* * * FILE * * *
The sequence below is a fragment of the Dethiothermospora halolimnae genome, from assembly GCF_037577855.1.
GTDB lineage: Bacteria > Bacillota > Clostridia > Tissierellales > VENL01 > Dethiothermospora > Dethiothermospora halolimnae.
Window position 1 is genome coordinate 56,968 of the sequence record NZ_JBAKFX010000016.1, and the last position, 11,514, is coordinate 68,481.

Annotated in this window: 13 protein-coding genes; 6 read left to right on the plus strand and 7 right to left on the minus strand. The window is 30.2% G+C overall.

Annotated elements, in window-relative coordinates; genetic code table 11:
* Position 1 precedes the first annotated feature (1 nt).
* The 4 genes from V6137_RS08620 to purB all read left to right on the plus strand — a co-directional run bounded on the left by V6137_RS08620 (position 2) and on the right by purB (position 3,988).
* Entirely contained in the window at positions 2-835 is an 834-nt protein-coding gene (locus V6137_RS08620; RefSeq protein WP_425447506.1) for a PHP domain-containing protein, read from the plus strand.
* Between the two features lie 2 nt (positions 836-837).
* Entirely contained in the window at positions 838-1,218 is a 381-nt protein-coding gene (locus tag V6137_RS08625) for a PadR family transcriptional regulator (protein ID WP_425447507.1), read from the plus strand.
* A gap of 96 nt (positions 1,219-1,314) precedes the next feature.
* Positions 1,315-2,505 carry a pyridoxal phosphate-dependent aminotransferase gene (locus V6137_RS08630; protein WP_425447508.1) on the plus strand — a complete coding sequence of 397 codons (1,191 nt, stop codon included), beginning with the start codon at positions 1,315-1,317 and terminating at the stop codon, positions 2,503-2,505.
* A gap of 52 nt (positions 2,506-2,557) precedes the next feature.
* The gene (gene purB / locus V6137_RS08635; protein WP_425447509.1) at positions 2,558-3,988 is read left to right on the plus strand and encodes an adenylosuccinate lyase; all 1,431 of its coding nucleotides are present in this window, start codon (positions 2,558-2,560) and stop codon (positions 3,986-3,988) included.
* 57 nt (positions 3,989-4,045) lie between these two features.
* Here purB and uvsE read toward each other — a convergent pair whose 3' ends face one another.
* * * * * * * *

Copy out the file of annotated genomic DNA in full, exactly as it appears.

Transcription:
The sequence below is a fragment of the Dethiothermospora halolimnae genome, from assembly GCF_037577855.1.
GTDB lineage: Bacteria > Bacillota > Clostridia > Tissierellales > VENL01 > Dethiothermospora > Dethiothermospora halolimnae.
Window position 1 is genome coordinate 56,968 of the sequence record NZ_JBAKFX010000016.1, and the last position, 11,514, is coordinate 68,481.

Annotated in this window: 13 protein-coding genes; 6 read left to right on the plus strand and 7 right to left on the minus strand. The window is 30.2% G+C overall.

Annotated elements, in window-relative coordinates; genetic code table 11:
* Position 1 precedes the first annotated feature (1 nt).
* The 4 genes from V6137_RS08620 to purB all read left to right on the plus strand — a co-directional run bounded on the left by V6137_RS08620 (position 2) and on the right by purB (position 3,988).
* Entirely contained in the window at positions 2-835 is an 834-nt protein-coding gene (locus V6137_RS08620; RefSeq protein WP_425447506.1) for a PHP domain-containing protein, read from the plus strand.
* Between the two features lie 2 nt (positions 836-837).
* Entirely contained in the window at positions 838-1,218 is a 381-nt protein-coding gene (locus tag V6137_RS08625) for a PadR family transcriptional regulator (protein ID WP_425447507.1), read from the plus strand.
* A gap of 96 nt (positions 1,219-1,314) precedes the next feature.
* Positions 1,315-2,505 carry a pyridoxal phosphate-dependent aminotransferase gene (locus V6137_RS08630; protein WP_425447508.1) on the plus strand — a complete coding sequence of 397 codons (1,191 nt, stop codon included), beginning with the start codon at positions 1,315-1,317 and terminating at the stop codon, positions 2,503-2,505.
* A gap of 52 nt (positions 2,506-2,557) precedes the next feature.
* The gene (gene purB / locus V6137_RS08635; protein WP_425447509.1) at positions 2,558-3,988 is read left to right on the plus strand and encodes an adenylosuccinate lyase; all 1,431 of its coding nucleotides are present in this window, start codon (positions 2,558-2,560) and stop codon (positions 3,986-3,988) included.
* 57 nt (positions 3,989-4,045) lie between these two features.
* Here purB and uvsE read toward each other — a convergent pair whose 3' ends face one another.